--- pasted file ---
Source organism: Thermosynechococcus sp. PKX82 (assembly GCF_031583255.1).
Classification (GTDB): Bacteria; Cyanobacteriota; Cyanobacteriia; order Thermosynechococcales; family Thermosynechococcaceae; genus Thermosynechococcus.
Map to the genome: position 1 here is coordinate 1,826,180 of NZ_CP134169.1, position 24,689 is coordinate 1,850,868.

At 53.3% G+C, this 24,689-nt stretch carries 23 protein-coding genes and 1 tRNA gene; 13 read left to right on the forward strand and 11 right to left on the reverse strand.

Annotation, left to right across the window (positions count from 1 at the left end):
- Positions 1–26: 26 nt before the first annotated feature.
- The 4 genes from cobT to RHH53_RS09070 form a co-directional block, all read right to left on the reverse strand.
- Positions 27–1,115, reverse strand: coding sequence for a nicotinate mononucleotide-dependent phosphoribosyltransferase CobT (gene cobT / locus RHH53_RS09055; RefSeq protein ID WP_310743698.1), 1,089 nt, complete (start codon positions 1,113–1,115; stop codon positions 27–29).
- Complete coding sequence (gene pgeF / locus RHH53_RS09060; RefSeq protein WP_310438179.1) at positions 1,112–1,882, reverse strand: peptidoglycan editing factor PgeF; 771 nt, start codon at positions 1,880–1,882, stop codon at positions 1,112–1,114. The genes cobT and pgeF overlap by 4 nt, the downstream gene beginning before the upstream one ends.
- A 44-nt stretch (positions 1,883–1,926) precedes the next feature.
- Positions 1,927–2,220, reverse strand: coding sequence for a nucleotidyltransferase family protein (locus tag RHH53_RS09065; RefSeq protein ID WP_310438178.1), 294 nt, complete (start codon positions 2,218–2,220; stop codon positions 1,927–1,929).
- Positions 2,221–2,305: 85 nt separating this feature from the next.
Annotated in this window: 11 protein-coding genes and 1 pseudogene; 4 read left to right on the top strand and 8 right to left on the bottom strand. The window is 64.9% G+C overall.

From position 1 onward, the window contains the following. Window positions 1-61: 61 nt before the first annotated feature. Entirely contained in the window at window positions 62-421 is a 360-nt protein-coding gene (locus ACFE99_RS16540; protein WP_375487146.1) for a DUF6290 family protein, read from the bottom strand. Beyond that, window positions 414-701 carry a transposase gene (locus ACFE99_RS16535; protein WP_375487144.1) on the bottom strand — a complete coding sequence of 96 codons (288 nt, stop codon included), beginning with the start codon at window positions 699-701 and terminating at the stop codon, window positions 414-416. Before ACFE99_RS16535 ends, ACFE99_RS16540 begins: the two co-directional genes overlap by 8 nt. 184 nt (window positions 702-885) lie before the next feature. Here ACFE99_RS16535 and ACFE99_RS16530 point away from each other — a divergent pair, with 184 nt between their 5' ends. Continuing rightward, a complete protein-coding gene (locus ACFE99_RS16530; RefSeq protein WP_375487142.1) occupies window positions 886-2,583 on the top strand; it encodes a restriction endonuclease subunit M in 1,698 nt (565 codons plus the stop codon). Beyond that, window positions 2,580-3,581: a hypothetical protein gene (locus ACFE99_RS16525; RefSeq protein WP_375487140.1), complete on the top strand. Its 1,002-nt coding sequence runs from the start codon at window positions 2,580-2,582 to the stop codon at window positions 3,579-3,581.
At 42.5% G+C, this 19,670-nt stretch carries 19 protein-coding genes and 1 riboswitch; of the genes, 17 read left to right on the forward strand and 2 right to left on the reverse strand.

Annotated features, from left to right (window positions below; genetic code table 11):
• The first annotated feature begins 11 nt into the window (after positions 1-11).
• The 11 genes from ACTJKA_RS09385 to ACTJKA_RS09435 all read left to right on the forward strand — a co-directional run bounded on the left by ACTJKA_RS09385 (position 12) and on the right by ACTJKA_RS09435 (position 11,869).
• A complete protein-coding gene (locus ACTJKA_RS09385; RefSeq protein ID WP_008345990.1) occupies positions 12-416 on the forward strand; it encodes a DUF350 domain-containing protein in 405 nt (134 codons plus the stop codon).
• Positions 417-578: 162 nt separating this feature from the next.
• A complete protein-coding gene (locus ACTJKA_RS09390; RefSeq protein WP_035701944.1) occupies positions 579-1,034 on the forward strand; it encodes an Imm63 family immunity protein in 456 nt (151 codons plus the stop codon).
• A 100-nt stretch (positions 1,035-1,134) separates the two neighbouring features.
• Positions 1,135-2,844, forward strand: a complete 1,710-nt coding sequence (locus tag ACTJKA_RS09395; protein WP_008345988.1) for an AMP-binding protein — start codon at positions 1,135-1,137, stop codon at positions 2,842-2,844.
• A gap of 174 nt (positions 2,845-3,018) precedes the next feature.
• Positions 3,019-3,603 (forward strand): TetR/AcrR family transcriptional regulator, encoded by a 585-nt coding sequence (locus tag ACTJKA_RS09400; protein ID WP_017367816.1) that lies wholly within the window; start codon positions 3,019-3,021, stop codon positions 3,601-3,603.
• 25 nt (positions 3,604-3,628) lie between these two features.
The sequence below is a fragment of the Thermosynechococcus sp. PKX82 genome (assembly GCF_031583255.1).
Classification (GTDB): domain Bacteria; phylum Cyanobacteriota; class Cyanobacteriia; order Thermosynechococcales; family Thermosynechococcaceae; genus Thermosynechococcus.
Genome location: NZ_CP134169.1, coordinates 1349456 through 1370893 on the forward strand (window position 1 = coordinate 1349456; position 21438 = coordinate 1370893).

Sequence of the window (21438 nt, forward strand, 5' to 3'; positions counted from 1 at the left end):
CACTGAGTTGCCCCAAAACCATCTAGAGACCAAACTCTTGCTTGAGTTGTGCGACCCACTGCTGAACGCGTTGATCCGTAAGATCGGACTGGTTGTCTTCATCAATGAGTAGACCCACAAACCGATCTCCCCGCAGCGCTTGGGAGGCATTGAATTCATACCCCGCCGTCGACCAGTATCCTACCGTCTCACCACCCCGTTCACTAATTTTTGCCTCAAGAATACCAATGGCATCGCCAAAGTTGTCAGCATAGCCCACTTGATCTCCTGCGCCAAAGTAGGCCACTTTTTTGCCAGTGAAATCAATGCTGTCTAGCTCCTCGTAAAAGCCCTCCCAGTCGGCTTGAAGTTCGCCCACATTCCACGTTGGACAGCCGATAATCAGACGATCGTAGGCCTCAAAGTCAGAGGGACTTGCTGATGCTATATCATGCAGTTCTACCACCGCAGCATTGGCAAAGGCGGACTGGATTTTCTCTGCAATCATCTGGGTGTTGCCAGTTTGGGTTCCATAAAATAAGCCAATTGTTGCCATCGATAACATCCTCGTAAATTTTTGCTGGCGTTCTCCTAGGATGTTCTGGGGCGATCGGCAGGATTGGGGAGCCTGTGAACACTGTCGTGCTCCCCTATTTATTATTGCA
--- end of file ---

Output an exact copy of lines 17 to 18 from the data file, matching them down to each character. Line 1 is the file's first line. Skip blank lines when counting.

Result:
• The first annotated feature begins 11 nt into the window (after positions 1-11).
• The 11 genes from ACTJKA_RS09385 to ACTJKA_RS09435 all read left to right on the forward strand — a co-directional run bounded on the left by ACTJKA_RS09385 (position 12) and on the right by ACTJKA_RS09435 (position 11,869).